Delhi is the home of outstanding theatre arts, whilst Mumbai is the metropolis of Bollywood aspirations. In Delhi, stage art has a special significance and a rich history that is still being preserved through a variety of institutions and live performances.
Delhi, India’s capital, is so distinctive that it offers something to everyone. It has been bustling with possibilities for years, from its mouth-watering food to popular shopping places, monuments and old palaces, museums and government buildings. Out of everything, the city has been sustaining art forms and providing a platform for artists from different fields to explore, grow, and perform. It represents inclusion in culture, where everyone has an opportunity to contribute. One of the ancient gems of the city that is adding charm to it is – Theatre art. The many drama forms, stories, plays, and musicals.
Although many are aware that Mumbai is the “city of dreams,” many flock there to pursue their Bollywood aspirations and make a name for themselves as actors, directors, or singers. Delhi has been a well-known destination for theatre and stage art and has also produced many promising talents, but it is still less applauded for the accomplishments. While some of the artists here continued their careers in theatre and added to its appeal, others became great and well-respected artists in the cinema industry. In the western industry too, Los Angeles is recognised for its film industry, whereas New York is renowned for theatre. Although there has been a line of separation between the stage and the screen, there is still a connection that aids both industries’ growth in different ways. Their originality is beyond comparison.
Coming to Delhi and its vibrant stage art, the city preserves it in a variety of significant and minor ways – It has many students, rising artists, and has created a special audience of art lovers through live performances, nukkad nataks, drama schools, and college societies.
One of the well-known names is of NSD – National School of Drama, which has been a training facility since 1959, providing knowledge and enhancing the abilities of amateur artists. Although Sangeet Natak Akademi is its parent organisation, over the years it has relocated from a number of places. Mandi House is where it is currently set up. Mandi House, which once had ties to the princely state of Mandi, is now home to a number of theatre troupes and establishments, such as the National School of Drama and Shri Ram Centre for Performing Arts. The creation of NSD involved numerous notable playwrights and dramatists. A comprehensive curriculum, the promotion of several theatre genres, and one of the best playscripts have all been created here. NSD has a unique identity that focuses on both conserving the past and fostering hope for the future. From the nation’s capital, these groups organise numerous performances and broaden the horizons of theatre art throughout the entire nation.
The institution also holds workshops and other annual festivals like the “Bharat Rang Mahotsav” to raise awareness of the local arts and draw in more visitors. Children and newcomers to the sector can always use it as an excellent learning opportunity to get going on their path. How could one not include the outstanding alumni and directors who formed the very foundation of NSD with a name like that? Ebrahim Alkazi, a renowned theatrical instructor, was the first to transform the school in 1962 with the help of his expertise, leadership, and strict disciplinary measures. Many people still reflect on the illustrious 15 years the celebrated director spent at NSD, and his role in shaping the organisation helped it reach new heights. Without mentioning Ebrahim Alkazi’s skill, one cannot discuss Indian theatre or the National School of Drama in general. He made sure that the Indian theatre art is not lost and reaches a wider audience by establishing the three-year acting training, developing open theatre, and providing inspiration for the repertory. Some of his productions continue to receive praise as some of the best ever.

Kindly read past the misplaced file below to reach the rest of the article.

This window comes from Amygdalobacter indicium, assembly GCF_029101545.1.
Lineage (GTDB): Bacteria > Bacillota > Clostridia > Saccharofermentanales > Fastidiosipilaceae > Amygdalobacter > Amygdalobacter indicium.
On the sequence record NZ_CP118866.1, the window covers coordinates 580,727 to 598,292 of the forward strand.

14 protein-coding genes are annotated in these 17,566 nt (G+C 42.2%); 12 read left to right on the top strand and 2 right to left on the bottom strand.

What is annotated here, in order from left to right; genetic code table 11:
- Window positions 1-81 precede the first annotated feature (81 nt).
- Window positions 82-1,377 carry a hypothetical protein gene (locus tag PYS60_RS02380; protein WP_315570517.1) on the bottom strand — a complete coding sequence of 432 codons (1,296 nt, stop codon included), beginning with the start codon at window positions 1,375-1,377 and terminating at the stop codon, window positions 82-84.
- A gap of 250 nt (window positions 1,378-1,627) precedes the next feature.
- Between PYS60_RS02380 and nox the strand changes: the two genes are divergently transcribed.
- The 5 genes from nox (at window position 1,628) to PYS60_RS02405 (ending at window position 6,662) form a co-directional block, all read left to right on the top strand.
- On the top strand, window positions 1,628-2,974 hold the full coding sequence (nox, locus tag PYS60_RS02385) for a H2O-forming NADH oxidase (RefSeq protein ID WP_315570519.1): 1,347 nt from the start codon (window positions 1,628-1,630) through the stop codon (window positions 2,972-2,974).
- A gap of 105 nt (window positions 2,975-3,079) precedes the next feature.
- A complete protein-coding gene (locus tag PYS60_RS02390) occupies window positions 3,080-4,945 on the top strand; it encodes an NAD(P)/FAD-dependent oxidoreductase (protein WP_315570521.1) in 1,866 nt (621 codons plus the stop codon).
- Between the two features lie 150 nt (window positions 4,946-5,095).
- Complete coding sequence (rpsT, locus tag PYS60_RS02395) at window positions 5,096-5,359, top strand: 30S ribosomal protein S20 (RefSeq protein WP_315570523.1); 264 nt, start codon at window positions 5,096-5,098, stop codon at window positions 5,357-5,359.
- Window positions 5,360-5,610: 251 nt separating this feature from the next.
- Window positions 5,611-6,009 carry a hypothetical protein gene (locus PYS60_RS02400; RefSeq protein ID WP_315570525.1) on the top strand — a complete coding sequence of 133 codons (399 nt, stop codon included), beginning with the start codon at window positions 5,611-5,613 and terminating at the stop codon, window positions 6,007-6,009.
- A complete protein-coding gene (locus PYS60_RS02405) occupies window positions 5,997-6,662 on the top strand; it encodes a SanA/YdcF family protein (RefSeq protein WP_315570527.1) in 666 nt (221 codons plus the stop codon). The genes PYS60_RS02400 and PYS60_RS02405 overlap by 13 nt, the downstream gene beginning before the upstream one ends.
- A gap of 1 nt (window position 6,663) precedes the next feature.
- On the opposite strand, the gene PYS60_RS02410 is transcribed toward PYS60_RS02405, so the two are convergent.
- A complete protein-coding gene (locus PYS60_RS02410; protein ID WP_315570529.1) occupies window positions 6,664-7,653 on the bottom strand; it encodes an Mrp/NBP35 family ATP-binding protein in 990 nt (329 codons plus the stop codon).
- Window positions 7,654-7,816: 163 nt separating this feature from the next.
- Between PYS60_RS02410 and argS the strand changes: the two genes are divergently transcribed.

There is an unending number of well-known and gifted performers who are working in the entertainment business today, preserving the reputation of organisations like the National School of Drama and also bringing honour to the nation. The list of actors and actresses includes Naseeruddin Shah, Nawazuddin Siddiqui, Neena Gupta, Anupam Kher, Om Puri, Piyush Sharma, Irfan Khan, and many more. This is the National School of Drama’s legacy. This institution is only one of many centres in Delhi that have made contributions to the arts by producing top-notch plays and musicals. One is the Shri Ram Centre for Performing Arts, a renowned theatre company that has been producing plays and offering acting classes since 1958. SRC, like The National School of Drama, has also produced famous individuals in the industry. There are additional independent theatrical groups with base in Delhi that create venues for artists to gather, create fascinating stories, and perform all over the nation.